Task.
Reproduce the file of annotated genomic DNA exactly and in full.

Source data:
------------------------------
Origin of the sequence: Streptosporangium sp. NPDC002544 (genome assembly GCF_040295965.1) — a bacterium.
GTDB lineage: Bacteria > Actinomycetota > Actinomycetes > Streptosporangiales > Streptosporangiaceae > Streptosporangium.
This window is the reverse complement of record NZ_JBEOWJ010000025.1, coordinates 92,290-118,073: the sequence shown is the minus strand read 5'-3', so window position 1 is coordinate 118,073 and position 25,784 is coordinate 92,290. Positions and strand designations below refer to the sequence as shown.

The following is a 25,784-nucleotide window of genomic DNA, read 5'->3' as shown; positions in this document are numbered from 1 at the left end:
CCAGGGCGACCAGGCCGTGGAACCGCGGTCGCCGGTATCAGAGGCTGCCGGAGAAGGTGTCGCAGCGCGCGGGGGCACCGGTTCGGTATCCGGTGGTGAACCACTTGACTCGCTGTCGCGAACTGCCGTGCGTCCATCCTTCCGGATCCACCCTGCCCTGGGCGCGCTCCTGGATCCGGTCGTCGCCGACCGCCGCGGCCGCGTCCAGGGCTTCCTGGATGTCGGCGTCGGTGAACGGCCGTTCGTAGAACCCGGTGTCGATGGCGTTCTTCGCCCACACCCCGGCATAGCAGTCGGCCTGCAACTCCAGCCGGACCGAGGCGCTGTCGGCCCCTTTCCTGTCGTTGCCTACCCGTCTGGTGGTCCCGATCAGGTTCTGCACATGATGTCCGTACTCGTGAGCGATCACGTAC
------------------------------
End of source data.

Origin of the sequence: Streptosporangium sp. NPDC002544 (genome assembly GCF_040295965.1) — a bacterium.
GTDB lineage: Bacteria > Actinomycetota > Actinomycetes > Streptosporangiales > Streptosporangiaceae > Streptosporangium.
This window is the reverse complement of record NZ_JBEOWJ010000025.1, coordinates 92,290-118,073: the sequence shown is the minus strand read 5'-3', so window position 1 is coordinate 118,073 and position 25,784 is coordinate 92,290. Positions and strand designations below refer to the sequence as shown.

The following is a 25,784-nucleotide window of genomic DNA, read 5'->3' as shown; positions in this document are numbered from 1 at the left end:
CCAGGGCGACCAGGCCGTGGAACCGCGGTCGCCGGTATCAGAGGCTGCCGGAGAAGGTGTCGCAGCGCGCGGGGGCACCGGTTCGGTATCCGGTGGTGAACCACTTGACTCGCTGTCGCGAACTGCCGTGCGTCCATCCTTCCGGATCCACCCTGCCCTGGGCGCGCTCCTGGATCCGGTCGTCGCCGACCGCCGCGGCCGCGTCCAGGGCTTCCTGGATGTCGGCGTCGGTGAACGGCCGTTCGTAGAACCCGGTGTCGATGGCGTTCTTCGCCCACACCCCGGCATAGCAGTCGGCCTGCAACTCCAGCCGGACCGAGGCGCTGTCGGCCCCTTTCCTGTCGTTGCCTACCCGTCTGGTGGTCCCGATCAGGTTCTGCACATGATGTCCGTACTCGTGAGCGATCACGTAC